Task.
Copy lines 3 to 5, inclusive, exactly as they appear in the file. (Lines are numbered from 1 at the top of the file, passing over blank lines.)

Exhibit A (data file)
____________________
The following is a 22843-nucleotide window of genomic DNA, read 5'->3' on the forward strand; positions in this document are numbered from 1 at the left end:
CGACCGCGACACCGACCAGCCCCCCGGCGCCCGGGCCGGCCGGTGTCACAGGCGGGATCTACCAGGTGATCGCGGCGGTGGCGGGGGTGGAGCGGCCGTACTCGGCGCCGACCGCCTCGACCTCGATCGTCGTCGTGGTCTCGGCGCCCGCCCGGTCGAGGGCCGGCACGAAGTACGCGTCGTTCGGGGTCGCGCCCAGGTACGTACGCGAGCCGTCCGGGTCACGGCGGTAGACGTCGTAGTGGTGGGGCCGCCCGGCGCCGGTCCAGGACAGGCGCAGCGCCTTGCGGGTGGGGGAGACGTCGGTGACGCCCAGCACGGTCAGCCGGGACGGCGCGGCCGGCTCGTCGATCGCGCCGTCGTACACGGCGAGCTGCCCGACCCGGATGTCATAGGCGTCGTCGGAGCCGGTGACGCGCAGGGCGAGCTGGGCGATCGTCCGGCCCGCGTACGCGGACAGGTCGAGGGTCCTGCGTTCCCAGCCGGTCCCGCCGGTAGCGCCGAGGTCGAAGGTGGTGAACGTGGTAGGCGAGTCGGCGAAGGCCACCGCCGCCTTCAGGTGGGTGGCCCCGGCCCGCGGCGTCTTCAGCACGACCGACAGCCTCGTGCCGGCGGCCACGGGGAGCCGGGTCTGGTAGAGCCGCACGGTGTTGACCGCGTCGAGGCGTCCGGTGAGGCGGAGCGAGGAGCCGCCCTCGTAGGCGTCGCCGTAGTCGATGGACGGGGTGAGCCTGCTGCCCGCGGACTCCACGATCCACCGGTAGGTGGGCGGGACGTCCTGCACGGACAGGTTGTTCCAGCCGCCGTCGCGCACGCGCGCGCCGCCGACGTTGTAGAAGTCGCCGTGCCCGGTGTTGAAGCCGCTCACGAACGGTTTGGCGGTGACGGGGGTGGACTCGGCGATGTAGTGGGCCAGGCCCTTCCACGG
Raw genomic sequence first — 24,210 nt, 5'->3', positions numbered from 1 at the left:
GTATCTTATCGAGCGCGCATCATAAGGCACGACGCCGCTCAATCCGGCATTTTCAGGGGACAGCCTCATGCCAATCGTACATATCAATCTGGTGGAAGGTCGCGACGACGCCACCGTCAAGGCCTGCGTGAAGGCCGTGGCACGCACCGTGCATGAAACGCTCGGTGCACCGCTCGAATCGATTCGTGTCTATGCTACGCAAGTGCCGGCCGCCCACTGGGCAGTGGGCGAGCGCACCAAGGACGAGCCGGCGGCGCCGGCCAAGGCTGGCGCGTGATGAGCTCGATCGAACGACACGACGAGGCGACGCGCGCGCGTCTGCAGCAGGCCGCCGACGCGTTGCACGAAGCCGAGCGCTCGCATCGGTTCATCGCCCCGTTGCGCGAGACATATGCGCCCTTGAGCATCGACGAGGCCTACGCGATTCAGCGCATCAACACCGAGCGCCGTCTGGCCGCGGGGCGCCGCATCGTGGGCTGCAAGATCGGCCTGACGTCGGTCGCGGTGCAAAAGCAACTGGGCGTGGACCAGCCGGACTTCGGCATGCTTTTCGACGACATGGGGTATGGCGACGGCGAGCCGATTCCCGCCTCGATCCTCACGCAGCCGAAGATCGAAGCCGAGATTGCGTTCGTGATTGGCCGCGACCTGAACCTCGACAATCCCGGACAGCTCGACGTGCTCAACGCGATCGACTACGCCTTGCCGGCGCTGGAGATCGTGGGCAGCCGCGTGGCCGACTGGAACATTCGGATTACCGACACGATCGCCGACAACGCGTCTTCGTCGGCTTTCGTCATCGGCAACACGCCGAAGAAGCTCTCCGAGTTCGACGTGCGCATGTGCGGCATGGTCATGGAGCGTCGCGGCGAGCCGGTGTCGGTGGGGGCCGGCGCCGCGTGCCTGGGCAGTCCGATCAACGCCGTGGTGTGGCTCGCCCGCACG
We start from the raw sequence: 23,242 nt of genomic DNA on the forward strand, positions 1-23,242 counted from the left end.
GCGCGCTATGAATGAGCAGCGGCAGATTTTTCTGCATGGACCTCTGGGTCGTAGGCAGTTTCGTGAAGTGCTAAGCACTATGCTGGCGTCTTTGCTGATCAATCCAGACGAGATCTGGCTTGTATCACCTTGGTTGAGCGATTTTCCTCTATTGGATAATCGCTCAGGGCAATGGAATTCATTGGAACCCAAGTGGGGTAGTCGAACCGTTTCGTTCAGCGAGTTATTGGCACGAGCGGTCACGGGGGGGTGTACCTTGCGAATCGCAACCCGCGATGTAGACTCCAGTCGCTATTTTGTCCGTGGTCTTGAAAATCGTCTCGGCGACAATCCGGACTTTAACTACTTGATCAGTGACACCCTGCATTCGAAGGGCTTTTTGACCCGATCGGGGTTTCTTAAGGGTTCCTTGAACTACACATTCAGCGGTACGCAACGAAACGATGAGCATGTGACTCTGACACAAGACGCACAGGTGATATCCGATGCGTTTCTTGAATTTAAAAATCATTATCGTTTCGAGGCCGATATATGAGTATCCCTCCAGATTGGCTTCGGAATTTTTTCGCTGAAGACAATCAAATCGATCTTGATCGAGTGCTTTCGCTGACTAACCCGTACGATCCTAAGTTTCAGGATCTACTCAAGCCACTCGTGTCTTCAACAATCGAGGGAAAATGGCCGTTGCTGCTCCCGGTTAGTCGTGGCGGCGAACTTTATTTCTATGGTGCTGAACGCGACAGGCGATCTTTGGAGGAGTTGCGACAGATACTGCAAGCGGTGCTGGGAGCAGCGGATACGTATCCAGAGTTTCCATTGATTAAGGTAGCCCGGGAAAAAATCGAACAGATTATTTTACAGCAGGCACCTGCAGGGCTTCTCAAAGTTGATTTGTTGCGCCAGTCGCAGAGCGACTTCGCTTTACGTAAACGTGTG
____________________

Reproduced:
Raw genomic sequence first — 24,210 nt, 5'->3', positions numbered from 1 at the left:
GTATCTTATCGAGCGCGCATCATAAGGCACGACGCCGCTCAATCCGGCATTTTCAGGGGACAGCCTCATGCCAATCGTACATATCAATCTGGTGGAAGGTCGCGACGACGCCACCGTCAAGGCCTGCGTGAAGGCCGTGGCACGCACCGTGCATGAAACGCTCGGTGCACCGCTCGAATCGATTCGTGTCTATGCTACGCAAGTGCCGGCCGCCCACTGGGCAGTGGGCGAGCGCACCAAGGACGAGCCGGCGGCGCCGGCCAAGGCTGGCGCGTGATGAGCTCGATCGAACGACACGACGAGGCGACGCGCGCGCGTCTGCAGCAGGCCGCCGACGCGTTGCACGAAGCCGAGCGCTCGCATCGGTTCATCGCCCCGTTGCGCGAGACATATGCGCCCTTGAGCATCGACGAGGCCTACGCGATTCAGCGCATCAACACCGAGCGCCGTCTGGCCGCGGGGCGCCGCATCGTGGGCTGCAAGATCGGCCTGACGTCGGTCGCGGTGCAAAAGCAACTGGGCGTGGACCAGCCGGACTTCGGCATGCTTTTCGACGACATGGGGTATGGCGACGGCGAGCCGATTCCCGCCTCGATCCTCACGCAGCCGAAGATCGAAGCCGAGATTGCGTTCGTGATTGGCCGCGACCTGAACCTCGACAATCCCGGACAGCTCGACGTGCTCAACGCGATCGACTACGCCTTGCCGGCGCTGGAGATCGTGGGCAGCCGCGTGGCCGACTGGAACATTCGGATTACCGACACGATCGCCGACAACGCGTCTTCGTCGGCTTTCGTCATCGGCAACACGCCGAAGAAGCTCTCCGAGTTCGACGTGCGCATGTGCGGCATGGTCATGGAGCGTCGCGGCGAGCCGGTGTCGGTGGGGGCCGGCGCCGCGTGCCTGGGCAGTCCGATCAACGCCGTGGTGTGGCTCGCCCGCACG
We start from the raw sequence: 23,242 nt of genomic DNA on the forward strand, positions 1-23,242 counted from the left end.